A firewall is a system or network that is specially designed to block unauthorized access while allowing authorized communications. A firewall is a device or set of devices configured to allow, limit, encrypt, decrypt, traffic between different areas based on a set of rules and other criteria.
Firewalls can be implemented in Software or Hardware, or its a combination of both… They are very often used to prevent unauthorized Internet users from accessing private networks connected to the Internet, especially Intranets. All messages entering or leaving the intranet pass through the firewall, and the firewall examines each word and blocks those that do not meet the specified security criteria.
A properly configured firewall adds necessary protection to the network, but in no case should it be considered sufficient. The security covers more areas and levels of work and stability.
History Of Firewall
History The term “firewall / fireblock” originally meant a wall to confine a fire or potential fire hazard in a building. Firewall technology emerged in the late 1980s when the Internet was a relatively new technology in terms of its global use and connectivity.
The predecessors of the firewalls for network security were the routers used in the late 1980s, which kept the networks separate from each other.
The vision of the Internet as a relatively small community of users with compatible machines, which valued the predisposition for exchange and collaboration, ended with a series of critical Internet security violations that occurred in the late 1980s:
- Clifford Stoll, who discovered how to manipulate the German espionage system.
- Bill Cheswick, when in 1992 he installed a simple electronic jail to observe an attacker.
- In 1988, an employee of the Ames Research Center of NASA in California sent a memo by email to his colleagues saying:
“We are under attack from an Internet virus. It has reached Berkeley, UC San Diego, Lawrence Livermore, Stanford and NASA Ames.”
- The Morris worm, which spread through multiple vulnerabilities in the machines of the time. Although it was not malicious, the Morris worm was the first large-scale attack on Internet security; the network did not expect or be prepared to face its attack.
Types of Firewalls
Gateway Application Level
Gateway Application Level applies security mechanisms for specific applications, such as Telnet FTP servers. This is very effective, but it can impose a performance degradation.
Gateway Level Circuit
Gateway level circuits apply security mechanisms when a TCP or UDP connection is established. Once the connection has been made, packets can flow between hosts without further control. It allows the establishment of a session that originates from a zone of greater security towards an area of lower protection.
Network Layer or Packet Filtering Firewall
It works at the network level (level 3) of the protocol stack (TCP / IP) as an IP packet filter. At this level, filters can be made according to the different fields of the IP packets: source IP address, destination IP address, etc.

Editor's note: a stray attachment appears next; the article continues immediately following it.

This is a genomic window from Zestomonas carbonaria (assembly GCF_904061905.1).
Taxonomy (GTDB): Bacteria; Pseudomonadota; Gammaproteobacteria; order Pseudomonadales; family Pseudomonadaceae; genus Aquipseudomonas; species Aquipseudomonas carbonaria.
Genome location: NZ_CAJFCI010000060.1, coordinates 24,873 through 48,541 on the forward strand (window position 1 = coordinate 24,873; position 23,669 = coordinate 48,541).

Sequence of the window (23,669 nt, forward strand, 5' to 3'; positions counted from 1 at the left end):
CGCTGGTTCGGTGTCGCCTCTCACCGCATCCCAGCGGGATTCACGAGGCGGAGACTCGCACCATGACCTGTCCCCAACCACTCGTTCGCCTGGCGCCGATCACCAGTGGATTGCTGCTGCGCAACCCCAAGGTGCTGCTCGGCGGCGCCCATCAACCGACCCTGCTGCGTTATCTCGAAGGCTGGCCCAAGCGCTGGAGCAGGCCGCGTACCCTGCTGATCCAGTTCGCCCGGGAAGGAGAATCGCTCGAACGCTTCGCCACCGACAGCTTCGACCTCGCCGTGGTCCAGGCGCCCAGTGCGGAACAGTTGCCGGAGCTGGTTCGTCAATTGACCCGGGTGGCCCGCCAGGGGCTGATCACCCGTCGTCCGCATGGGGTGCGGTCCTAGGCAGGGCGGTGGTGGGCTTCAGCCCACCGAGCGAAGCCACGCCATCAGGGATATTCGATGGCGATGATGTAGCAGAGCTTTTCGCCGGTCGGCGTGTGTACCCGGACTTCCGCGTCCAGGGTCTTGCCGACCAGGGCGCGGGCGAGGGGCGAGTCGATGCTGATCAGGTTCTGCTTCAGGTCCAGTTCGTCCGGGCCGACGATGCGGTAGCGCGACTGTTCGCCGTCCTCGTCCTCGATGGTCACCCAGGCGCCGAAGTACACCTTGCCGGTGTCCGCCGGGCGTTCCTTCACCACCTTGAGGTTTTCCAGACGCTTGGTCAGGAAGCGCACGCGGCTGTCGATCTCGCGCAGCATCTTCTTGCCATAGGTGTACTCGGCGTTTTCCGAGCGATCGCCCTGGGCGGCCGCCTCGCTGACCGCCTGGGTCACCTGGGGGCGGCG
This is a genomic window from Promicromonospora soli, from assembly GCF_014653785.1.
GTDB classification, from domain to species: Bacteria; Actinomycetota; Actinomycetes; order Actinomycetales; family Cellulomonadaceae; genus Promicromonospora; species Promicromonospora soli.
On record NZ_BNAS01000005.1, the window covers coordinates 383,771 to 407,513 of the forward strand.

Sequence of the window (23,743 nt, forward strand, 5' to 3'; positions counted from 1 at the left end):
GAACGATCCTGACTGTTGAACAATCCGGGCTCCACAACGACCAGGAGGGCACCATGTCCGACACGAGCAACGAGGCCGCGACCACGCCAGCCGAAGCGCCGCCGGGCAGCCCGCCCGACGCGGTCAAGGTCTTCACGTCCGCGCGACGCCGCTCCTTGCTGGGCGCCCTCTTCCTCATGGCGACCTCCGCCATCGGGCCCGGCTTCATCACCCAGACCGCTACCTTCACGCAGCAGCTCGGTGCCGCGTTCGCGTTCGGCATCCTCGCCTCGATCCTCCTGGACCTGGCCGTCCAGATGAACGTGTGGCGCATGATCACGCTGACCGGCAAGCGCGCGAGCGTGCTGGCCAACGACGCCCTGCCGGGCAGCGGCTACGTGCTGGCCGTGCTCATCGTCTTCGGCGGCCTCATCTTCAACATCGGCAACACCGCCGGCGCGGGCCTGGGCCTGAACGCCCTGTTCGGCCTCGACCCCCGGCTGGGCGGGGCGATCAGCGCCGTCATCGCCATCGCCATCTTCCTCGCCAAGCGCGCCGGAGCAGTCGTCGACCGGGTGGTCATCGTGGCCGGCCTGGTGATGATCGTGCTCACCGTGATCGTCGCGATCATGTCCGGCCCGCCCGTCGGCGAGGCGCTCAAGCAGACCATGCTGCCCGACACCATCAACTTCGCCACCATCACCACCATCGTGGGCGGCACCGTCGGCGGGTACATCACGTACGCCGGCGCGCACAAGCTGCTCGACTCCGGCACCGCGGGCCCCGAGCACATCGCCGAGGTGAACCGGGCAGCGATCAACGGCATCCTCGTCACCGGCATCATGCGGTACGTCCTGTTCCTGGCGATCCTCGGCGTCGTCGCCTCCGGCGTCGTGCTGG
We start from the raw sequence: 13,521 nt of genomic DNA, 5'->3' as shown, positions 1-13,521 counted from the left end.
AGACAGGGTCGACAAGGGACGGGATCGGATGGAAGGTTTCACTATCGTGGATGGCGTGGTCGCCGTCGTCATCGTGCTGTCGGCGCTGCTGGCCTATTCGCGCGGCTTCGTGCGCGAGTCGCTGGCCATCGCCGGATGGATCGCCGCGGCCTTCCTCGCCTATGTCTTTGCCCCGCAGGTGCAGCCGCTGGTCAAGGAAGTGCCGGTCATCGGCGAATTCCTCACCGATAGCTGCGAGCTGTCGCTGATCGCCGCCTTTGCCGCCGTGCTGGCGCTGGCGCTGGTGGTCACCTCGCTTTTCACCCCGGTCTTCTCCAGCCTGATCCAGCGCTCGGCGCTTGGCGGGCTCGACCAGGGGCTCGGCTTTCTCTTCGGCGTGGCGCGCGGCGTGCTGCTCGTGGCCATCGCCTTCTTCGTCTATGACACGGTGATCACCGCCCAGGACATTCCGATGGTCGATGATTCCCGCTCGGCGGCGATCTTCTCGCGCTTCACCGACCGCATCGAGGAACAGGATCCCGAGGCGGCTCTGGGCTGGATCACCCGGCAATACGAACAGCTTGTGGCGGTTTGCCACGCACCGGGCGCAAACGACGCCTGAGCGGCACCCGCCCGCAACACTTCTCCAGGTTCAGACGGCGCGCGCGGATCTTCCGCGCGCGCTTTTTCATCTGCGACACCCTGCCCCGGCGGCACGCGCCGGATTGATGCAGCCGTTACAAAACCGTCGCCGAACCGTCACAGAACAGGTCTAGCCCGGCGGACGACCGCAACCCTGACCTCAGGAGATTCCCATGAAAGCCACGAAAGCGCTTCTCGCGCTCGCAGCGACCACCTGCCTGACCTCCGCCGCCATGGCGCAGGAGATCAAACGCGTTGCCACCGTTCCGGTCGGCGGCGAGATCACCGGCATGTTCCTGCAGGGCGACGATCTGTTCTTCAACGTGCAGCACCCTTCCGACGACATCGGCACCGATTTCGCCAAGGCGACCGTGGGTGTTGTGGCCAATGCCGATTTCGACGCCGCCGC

Often this type of firewall allows filtering according to transport-level fields (level 4) as the source and destination port, or data link level (level 2) as the MAC address. This is one of the main types of firewalls. It is considered quite effective and transparent but difficult to configure.
Application Layer Firewall
It works at the application level (level 7) so that the filters can be adapted to the characteristics of the protocols of this level. For example, if it is HTTP traffic, it can be filtered according to the URL you are trying to access.
A firewall at level 7 of HTTP traffic is usually called a proxy and allows computers in an organization to enter the Internet from a controlled form. A proxy effectively hides the correct network addresses.
It is a particular case of firewalls that are installed as software on a computer, filtering communications between that computer and the rest of the network. It is therefore used on a personal level.
Advantages Of A Firewall
- Set reliable perimeters.
- Protects from intrusions.- Access to specific segments of an organization’s network is only allowed from authorized machines in other parts of the organization or the Internet.
- Protection of private information.- It allows defining different levels of access to information so that in an organization, each defined user group has access only to the services and information that are strictly necessary.
- Access optimization.- Identify the elements of the internal network and optimize the communication between them is more direct.
- A firewall helps reconfigure the security parameters.
Limitations Of A Firewall
The limitations follow from the same definition of the firewall: traffic filter. Any computer attack that uses traffic accepted by the firewall (for using expressly opened TCP ports, for example) or that does not use the network, will continue to be a threat. The following list shows some of these risks:
- A firewall cannot protect against attacks whose traffic does not pass through it.
- The firewall cannot protect against threats to which it is subjected to internal attacks or negligent users. The firewall cannot defend corporate spies from copying sensitive data to physical storage media ( disks, memories, etc.) and subtracting them from the building.
- The firewall cannot protect against social engineering attacks.
- The firewall cannot protect against possible attacks to the internal network by computer viruses through files and software. The real solution is that the organization must be aware of installing antivirus software on each machine to protect itself from viruses that arrive through any storage medium or another source.
- The firewall does not protect against security failures of the services and protocols whose traffic is allowed. You have to configure correctly and take care of the security of the services that are published on the Internet.